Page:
Economic and Social Research Council
Shared commitment to improve public involvement in research
UK Research and Innovation (UKRI) has signed a shared commitment to improve public involvement in health and social care research.
Funders, regulators and research organisations who play an important role in the UK health and social care research have come together. They are working with members of the public to sign up to a bold new shared commitment to improve public involvement in research.
UKRI and a host of organisations across the UK have committed to bring about changes that will drive up standards in health and social care research.
- The Academy of Medical Sciences
- The Association of Medical Research Charities
- The Association of the British Pharmaceutical Industry
- Cancer Research UK
- Health and Care Research Wales
- Health and Social Care Northern Ireland
- Health Research Authority (HRA)
- Medicines and Healthcare products Regulatory Agency
- National Coordinating Centre for Public Engagement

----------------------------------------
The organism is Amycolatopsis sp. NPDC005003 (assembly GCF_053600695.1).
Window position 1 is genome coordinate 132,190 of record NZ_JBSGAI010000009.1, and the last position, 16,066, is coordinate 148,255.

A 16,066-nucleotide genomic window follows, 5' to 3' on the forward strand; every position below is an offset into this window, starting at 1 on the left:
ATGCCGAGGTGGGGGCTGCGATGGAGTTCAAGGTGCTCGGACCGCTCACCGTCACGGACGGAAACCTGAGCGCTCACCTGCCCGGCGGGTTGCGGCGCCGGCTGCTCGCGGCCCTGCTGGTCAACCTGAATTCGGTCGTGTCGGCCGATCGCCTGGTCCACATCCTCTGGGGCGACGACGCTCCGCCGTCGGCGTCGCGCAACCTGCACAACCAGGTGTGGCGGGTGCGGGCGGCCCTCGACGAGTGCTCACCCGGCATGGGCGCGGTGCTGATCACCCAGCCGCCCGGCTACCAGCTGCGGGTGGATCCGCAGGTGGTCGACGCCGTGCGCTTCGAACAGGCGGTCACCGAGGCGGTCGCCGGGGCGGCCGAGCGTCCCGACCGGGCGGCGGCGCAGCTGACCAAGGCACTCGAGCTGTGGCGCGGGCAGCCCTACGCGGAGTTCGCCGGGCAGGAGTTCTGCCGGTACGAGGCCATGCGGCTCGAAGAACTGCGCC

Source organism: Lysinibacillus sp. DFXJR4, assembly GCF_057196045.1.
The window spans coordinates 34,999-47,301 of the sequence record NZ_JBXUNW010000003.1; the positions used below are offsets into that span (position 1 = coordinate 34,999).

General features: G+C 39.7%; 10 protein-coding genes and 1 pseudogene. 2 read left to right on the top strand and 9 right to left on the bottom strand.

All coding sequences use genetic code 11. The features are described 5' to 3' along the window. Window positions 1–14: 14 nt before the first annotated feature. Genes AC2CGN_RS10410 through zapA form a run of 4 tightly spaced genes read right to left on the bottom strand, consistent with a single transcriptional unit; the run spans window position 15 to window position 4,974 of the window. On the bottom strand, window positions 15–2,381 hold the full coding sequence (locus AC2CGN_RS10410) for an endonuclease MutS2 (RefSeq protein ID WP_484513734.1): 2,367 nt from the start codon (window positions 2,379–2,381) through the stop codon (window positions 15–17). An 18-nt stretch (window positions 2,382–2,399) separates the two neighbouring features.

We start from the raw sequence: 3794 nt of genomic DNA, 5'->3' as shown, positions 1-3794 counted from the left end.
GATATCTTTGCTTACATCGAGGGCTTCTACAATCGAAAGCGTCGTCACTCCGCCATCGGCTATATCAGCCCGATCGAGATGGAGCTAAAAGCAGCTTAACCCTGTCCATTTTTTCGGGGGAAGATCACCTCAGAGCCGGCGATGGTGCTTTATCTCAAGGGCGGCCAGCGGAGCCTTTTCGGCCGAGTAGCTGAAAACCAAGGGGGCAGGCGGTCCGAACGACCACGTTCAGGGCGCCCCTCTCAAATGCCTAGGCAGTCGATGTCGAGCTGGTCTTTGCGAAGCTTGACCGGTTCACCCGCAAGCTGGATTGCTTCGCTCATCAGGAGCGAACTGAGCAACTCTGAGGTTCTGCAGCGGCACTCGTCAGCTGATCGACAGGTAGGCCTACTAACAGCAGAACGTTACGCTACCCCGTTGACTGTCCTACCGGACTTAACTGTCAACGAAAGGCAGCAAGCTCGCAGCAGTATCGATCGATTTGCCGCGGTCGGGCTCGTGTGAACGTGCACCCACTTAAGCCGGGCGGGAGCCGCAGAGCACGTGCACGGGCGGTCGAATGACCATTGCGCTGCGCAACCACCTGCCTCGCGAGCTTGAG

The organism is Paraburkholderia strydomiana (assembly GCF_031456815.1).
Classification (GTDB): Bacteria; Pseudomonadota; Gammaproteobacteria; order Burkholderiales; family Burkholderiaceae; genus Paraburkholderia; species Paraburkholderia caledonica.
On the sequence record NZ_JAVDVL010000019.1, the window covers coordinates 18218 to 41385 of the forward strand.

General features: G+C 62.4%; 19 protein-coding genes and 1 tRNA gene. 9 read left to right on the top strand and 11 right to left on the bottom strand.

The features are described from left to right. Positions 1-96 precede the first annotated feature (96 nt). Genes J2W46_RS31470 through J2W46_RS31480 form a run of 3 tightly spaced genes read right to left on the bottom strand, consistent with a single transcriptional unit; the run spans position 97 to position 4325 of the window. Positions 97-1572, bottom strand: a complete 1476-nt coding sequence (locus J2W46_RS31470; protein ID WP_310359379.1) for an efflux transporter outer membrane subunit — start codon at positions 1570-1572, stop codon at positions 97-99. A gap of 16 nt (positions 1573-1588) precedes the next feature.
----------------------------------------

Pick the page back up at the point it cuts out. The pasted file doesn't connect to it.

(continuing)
- National Institute for Health Research (NIHR)
- NHS Research Scotland
- Universities UK.
A shared commitment
The statement, signed by leaders at each organisation, reads:
Public involvement is important, expected and possible in all types of health and social care research.
Together our organisations and members fund, support and regulate health and social care research. This statement is our joint commitment to improve the extent and quality of public involvement across the sector so that it is consistently excellent.
People have the right to be involved in all health and social care research. Excellent public involvement is an essential part of health and social care research and has been shown to improve (PDF, 413KB) its quality and impact. People’s lived experiences should be a key driver for health and social care research.
When we talk about public involvement, we mean all the ways in which the research community works together with people including:
- service users
- members of the community.